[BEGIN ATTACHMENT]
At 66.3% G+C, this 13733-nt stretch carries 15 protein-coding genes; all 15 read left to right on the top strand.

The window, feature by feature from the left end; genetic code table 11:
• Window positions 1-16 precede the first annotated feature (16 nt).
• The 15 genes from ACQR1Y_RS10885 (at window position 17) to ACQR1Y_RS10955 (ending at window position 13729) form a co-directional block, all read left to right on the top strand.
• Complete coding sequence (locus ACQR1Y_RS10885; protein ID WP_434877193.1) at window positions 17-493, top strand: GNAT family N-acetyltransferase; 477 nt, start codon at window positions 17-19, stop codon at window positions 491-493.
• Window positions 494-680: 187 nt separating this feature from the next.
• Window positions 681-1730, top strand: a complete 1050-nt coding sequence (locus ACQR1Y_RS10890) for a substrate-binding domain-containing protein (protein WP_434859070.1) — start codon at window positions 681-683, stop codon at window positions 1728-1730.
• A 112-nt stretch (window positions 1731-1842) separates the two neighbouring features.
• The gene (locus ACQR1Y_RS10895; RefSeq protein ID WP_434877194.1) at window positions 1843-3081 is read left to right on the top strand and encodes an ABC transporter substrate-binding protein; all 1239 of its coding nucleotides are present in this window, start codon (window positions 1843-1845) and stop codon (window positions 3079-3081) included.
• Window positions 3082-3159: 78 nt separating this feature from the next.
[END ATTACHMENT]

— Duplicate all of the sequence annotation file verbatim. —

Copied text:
At 66.3% G+C, this 13733-nt stretch carries 15 protein-coding genes; all 15 read left to right on the top strand.

The window, feature by feature from the left end; genetic code table 11:
• Window positions 1-16 precede the first annotated feature (16 nt).
• The 15 genes from ACQR1Y_RS10885 (at window position 17) to ACQR1Y_RS10955 (ending at window position 13729) form a co-directional block, all read left to right on the top strand.
• Complete coding sequence (locus ACQR1Y_RS10885; protein ID WP_434877193.1) at window positions 17-493, top strand: GNAT family N-acetyltransferase; 477 nt, start codon at window positions 17-19, stop codon at window positions 491-493.
• Window positions 494-680: 187 nt separating this feature from the next.
• Window positions 681-1730, top strand: a complete 1050-nt coding sequence (locus ACQR1Y_RS10890) for a substrate-binding domain-containing protein (protein WP_434859070.1) — start codon at window positions 681-683, stop codon at window positions 1728-1730.
• A 112-nt stretch (window positions 1731-1842) separates the two neighbouring features.
• The gene (locus ACQR1Y_RS10895; RefSeq protein ID WP_434877194.1) at window positions 1843-3081 is read left to right on the top strand and encodes an ABC transporter substrate-binding protein; all 1239 of its coding nucleotides are present in this window, start codon (window positions 1843-1845) and stop codon (window positions 3079-3081) included.
• Window positions 3082-3159: 78 nt separating this feature from the next.